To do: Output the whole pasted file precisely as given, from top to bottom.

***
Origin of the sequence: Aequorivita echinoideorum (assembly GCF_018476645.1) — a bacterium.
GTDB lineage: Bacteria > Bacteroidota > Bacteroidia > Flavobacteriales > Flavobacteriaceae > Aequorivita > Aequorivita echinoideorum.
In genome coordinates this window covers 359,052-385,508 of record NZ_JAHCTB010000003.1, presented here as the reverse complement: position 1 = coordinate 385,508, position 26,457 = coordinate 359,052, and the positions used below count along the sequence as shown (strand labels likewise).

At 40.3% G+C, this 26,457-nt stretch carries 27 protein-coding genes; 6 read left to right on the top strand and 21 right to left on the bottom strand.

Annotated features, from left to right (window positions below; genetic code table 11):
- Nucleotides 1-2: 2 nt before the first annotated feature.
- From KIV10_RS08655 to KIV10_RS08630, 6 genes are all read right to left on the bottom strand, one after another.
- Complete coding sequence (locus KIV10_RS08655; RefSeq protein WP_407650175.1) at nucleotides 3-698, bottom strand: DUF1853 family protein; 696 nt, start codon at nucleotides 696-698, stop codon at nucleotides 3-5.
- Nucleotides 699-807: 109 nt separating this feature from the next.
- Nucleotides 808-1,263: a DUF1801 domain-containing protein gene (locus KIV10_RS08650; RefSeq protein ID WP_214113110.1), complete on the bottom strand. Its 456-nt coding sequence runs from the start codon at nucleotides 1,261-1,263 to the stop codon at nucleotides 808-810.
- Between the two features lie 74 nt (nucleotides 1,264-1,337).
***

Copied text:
Origin of the sequence: Aequorivita echinoideorum (assembly GCF_018476645.1) — a bacterium.
GTDB lineage: Bacteria > Bacteroidota > Bacteroidia > Flavobacteriales > Flavobacteriaceae > Aequorivita > Aequorivita echinoideorum.
In genome coordinates this window covers 359,052-385,508 of record NZ_JAHCTB010000003.1, presented here as the reverse complement: position 1 = coordinate 385,508, position 26,457 = coordinate 359,052, and the positions used below count along the sequence as shown (strand labels likewise).

At 40.3% G+C, this 26,457-nt stretch carries 27 protein-coding genes; 6 read left to right on the top strand and 21 right to left on the bottom strand.

Annotated features, from left to right (window positions below; genetic code table 11):
- Nucleotides 1-2: 2 nt before the first annotated feature.
- From KIV10_RS08655 to KIV10_RS08630, 6 genes are all read right to left on the bottom strand, one after another.
- Complete coding sequence (locus KIV10_RS08655; RefSeq protein WP_407650175.1) at nucleotides 3-698, bottom strand: DUF1853 family protein; 696 nt, start codon at nucleotides 696-698, stop codon at nucleotides 3-5.
- Nucleotides 699-807: 109 nt separating this feature from the next.
- Nucleotides 808-1,263: a DUF1801 domain-containing protein gene (locus KIV10_RS08650; RefSeq protein ID WP_214113110.1), complete on the bottom strand. Its 456-nt coding sequence runs from the start codon at nucleotides 1,261-1,263 to the stop codon at nucleotides 808-810.
- Between the two features lie 74 nt (nucleotides 1,264-1,337).